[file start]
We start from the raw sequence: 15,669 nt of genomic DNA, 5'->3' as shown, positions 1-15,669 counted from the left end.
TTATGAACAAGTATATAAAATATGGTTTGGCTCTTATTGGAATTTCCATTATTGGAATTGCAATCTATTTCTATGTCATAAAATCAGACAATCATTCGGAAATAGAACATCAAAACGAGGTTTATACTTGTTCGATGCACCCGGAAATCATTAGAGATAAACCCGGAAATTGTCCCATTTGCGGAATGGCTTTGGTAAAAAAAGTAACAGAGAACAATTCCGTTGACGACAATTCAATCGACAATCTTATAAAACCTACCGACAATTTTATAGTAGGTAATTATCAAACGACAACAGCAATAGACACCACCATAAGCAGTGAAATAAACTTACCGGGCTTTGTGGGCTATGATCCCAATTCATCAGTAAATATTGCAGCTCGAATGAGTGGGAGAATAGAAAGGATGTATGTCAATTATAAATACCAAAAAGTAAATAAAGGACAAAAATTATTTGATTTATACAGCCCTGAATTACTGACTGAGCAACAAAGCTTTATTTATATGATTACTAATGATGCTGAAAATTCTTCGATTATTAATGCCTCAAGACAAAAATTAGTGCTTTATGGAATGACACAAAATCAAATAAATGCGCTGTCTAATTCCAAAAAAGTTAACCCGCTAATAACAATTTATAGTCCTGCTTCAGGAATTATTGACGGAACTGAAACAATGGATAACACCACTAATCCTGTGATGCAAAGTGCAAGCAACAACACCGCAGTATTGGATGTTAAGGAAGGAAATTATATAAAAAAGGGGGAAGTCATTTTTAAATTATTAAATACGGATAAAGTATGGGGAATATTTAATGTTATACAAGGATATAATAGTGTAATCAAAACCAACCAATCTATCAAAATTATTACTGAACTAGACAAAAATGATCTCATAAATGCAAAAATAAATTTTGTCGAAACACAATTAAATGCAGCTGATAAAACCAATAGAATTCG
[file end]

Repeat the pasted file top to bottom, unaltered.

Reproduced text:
We start from the raw sequence: 15,669 nt of genomic DNA, 5'->3' as shown, positions 1-15,669 counted from the left end.
TTATGAACAAGTATATAAAATATGGTTTGGCTCTTATTGGAATTTCCATTATTGGAATTGCAATCTATTTCTATGTCATAAAATCAGACAATCATTCGGAAATAGAACATCAAAACGAGGTTTATACTTGTTCGATGCACCCGGAAATCATTAGAGATAAACCCGGAAATTGTCCCATTTGCGGAATGGCTTTGGTAAAAAAAGTAACAGAGAACAATTCCGTTGACGACAATTCAATCGACAATCTTATAAAACCTACCGACAATTTTATAGTAGGTAATTATCAAACGACAACAGCAATAGACACCACCATAAGCAGTGAAATAAACTTACCGGGCTTTGTGGGCTATGATCCCAATTCATCAGTAAATATTGCAGCTCGAATGAGTGGGAGAATAGAAAGGATGTATGTCAATTATAAATACCAAAAAGTAAATAAAGGACAAAAATTATTTGATTTATACAGCCCTGAATTACTGACTGAGCAACAAAGCTTTATTTATATGATTACTAATGATGCTGAAAATTCTTCGATTATTAATGCCTCAAGACAAAAATTAGTGCTTTATGGAATGACACAAAATCAAATAAATGCGCTGTCTAATTCCAAAAAAGTTAACCCGCTAATAACAATTTATAGTCCTGCTTCAGGAATTATTGACGGAACTGAAACAATGGATAACACCACTAATCCTGTGATGCAAAGTGCAAGCAACAACACCGCAGTATTGGATGTTAAGGAAGGAAATTATATAAAAAAGGGGGAAGTCATTTTTAAATTATTAAATACGGATAAAGTATGGGGAATATTTAATGTTATACAAGGATATAATAGTGTAATCAAAACCAACCAATCTATCAAAATTATTACTGAACTAGACAAAAATGATCTCATAAATGCAAAAATAAATTTTGTCGAAACACAATTAAATGCAGCTGATAAAACCAATAGAATTCG